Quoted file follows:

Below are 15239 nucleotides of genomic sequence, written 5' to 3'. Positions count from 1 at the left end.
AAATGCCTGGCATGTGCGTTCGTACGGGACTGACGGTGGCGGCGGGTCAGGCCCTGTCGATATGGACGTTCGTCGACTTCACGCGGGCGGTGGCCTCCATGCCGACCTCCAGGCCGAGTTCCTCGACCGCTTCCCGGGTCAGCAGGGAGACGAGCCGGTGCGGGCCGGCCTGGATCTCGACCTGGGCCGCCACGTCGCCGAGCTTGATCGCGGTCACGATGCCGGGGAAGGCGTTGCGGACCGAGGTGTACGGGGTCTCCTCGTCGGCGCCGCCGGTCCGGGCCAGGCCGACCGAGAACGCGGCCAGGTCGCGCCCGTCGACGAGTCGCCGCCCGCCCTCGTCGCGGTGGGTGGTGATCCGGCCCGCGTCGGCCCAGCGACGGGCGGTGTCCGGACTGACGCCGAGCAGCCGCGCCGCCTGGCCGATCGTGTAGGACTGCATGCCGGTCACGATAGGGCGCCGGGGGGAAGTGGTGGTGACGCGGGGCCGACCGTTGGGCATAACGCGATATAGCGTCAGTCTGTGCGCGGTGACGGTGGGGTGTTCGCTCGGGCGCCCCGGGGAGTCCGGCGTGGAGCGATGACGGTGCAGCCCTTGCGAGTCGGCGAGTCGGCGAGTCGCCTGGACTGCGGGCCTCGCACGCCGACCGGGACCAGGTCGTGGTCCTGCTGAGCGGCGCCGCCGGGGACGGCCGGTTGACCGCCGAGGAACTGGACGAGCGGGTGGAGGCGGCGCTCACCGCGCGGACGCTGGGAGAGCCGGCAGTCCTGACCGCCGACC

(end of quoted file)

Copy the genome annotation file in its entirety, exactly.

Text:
Below are 15239 nucleotides of genomic sequence, written 5' to 3'. Positions count from 1 at the left end.
AAATGCCTGGCATGTGCGTTCGTACGGGACTGACGGTGGCGGCGGGTCAGGCCCTGTCGATATGGACGTTCGTCGACTTCACGCGGGCGGTGGCCTCCATGCCGACCTCCAGGCCGAGTTCCTCGACCGCTTCCCGGGTCAGCAGGGAGACGAGCCGGTGCGGGCCGGCCTGGATCTCGACCTGGGCCGCCACGTCGCCGAGCTTGATCGCGGTCACGATGCCGGGGAAGGCGTTGCGGACCGAGGTGTACGGGGTCTCCTCGTCGGCGCCGCCGGTCCGGGCCAGGCCGACCGAGAACGCGGCCAGGTCGCGCCCGTCGACGAGTCGCCGCCCGCCCTCGTCGCGGTGGGTGGTGATCCGGCCCGCGTCGGCCCAGCGACGGGCGGTGTCCGGACTGACGCCGAGCAGCCGCGCCGCCTGGCCGATCGTGTAGGACTGCATGCCGGTCACGATAGGGCGCCGGGGGGAAGTGGTGGTGACGCGGGGCCGACCGTTGGGCATAACGCGATATAGCGTCAGTCTGTGCGCGGTGACGGTGGGGTGTTCGCTCGGGCGCCCCGGGGAGTCCGGCGTGGAGCGATGACGGTGCAGCCCTTGCGAGTCGGCGAGTCGGCGAGTCGCCTGGACTGCGGGCCTCGCACGCCGACCGGGACCAGGTCGTGGTCCTGCTGAGCGGCGCCGCCGGGGACGGCCGGTTGACCGCCGAGGAACTGGACGAGCGGGTGGAGGCGGCGCTCACCGCGCGGACGCTGGGAGAGCCGGCAGTCCTGACCGCCGACC